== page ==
One of the report’s authors, Professor Sagnik Dey of the Centre for Atmospheric Sciences at the Indian Institute of Technology Delhi, told Health Policy Watch that the October to January situation “has not changed much.” 

In fact, the annual decline is mostly because of the improvement in the summertime when there are better conditions for the dispersion of polluted air – stronger winds and a higher mixed layer height.

A telling map of daily pollution over 20 years used in the report shows just how bad these months are in India.

Change in Annual ambient PM2.5 exposure in India from 2000 to 2019 (left) and daily PM2.5 Climatology (2000-2019) (right)

Better and more effective reporting

But the data in the report is significant in other ways. It is perhaps the first time the government has supported such extensive satellite-based monitoring of air quality. 

The authors say the technology has improved and there is a high correlation between this data and that from the official network of ground sensors, which is more accurate but also expensive.

Crucially, the new satellite-based data fills in a major gap in air quality monitoring in rural areas. There is negligible rural coverage by ground-based sensors. 

Interestingly, the satellite data shows that there is little difference in concentration levels between urban and rural areas and the declines are also similar. The sources of ambient pollution of course may differ – vehicular and industrial pollution are high in urban areas whereas household sources were found to be the largest contributor to ambient PM2.5 in rural India. 

Gas cylinder roll-out eases rural pollution

However, Dey suggests that rural air quality most likely improved from better penetration of liquified petroleum gas (LPG) under the government’s Ujjwala scheme to provide free gas cylinders, particularly to the rural poor.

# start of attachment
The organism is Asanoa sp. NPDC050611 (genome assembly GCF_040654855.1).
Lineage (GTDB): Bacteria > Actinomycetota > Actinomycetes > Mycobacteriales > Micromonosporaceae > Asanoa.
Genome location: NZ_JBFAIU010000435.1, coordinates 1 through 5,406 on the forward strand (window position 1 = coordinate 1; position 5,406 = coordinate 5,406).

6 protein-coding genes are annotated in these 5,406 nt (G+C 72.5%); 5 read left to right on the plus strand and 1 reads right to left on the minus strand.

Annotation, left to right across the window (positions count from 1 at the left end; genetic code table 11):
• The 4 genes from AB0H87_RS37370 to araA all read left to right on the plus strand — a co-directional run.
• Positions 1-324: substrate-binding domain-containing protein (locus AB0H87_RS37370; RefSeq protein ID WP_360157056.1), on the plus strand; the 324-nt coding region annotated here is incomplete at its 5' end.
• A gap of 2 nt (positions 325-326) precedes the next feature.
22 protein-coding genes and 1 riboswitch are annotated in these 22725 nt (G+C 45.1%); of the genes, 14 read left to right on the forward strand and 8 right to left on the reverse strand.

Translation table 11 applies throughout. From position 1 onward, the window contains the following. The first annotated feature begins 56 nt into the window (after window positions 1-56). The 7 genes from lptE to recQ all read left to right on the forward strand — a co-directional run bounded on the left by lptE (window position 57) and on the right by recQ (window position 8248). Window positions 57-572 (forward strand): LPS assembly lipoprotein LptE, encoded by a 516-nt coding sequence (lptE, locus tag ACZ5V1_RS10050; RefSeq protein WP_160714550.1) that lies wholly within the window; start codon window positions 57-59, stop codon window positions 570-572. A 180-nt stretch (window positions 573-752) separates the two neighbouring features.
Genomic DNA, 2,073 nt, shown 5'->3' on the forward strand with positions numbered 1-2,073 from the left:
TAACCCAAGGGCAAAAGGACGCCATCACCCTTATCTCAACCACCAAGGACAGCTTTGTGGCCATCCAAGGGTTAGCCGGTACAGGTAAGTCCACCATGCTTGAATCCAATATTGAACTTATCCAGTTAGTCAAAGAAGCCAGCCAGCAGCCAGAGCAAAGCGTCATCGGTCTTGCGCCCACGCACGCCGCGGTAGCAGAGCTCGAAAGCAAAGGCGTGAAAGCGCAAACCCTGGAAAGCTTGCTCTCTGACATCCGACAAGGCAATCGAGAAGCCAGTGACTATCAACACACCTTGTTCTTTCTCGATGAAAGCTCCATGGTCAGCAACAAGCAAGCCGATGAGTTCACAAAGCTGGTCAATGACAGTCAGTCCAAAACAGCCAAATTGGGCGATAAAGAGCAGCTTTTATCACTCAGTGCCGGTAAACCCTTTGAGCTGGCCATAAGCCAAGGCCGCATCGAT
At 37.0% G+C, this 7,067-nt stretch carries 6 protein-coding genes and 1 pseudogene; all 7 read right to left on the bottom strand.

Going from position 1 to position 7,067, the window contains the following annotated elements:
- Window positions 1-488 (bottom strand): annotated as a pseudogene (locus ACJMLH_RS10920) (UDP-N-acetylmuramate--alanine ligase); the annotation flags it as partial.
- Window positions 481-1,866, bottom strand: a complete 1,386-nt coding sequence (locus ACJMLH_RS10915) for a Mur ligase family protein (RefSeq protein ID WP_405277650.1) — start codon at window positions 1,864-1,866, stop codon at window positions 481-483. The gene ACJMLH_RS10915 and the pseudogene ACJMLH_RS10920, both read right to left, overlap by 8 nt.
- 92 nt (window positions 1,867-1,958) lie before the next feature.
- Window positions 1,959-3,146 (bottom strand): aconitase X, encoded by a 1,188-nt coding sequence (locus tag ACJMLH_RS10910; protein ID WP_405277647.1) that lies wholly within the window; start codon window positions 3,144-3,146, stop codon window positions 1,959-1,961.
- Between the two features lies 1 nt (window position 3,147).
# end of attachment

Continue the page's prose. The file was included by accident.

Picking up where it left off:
High PM 2.5 in rural areas is significantly attributable to the wide use of solid fuel for cooking, heating and even lighting, according to the report’s press release.

The report has also mapped air sheds, which offers an important understanding of how pollution spreads across a region regardless of political boundaries. 

This supports an argument for the central government to adopt a still more proactive and wider role to cut air pollution, as it may be easier for one centre to navigate across different airsheds rather than many states. But for effective action, that is to reduce or eliminate sources of pollution, satellite data will not be enough. A large network of ground-based sensors will not only be more accurate but reflect the nuances as well as the sources of pollution. 

The government has upped its target for cutting air pollution to 40% by 2026. At first glance, it may seem it’s on target. But the fine print of the SAANS report (‘breath’ in Hindi) does not suggest that. 

Image Credits: Wikipedia, Source

Combat the infodemic in health information and support health policy reporting from the global South. Our growing network of journalists in Africa, Asia, Geneva and New York connect the dots between regional realities and the big global debates, with evidence-based, open access news and analysis. To make a personal or organisational contribution click here on PayPal.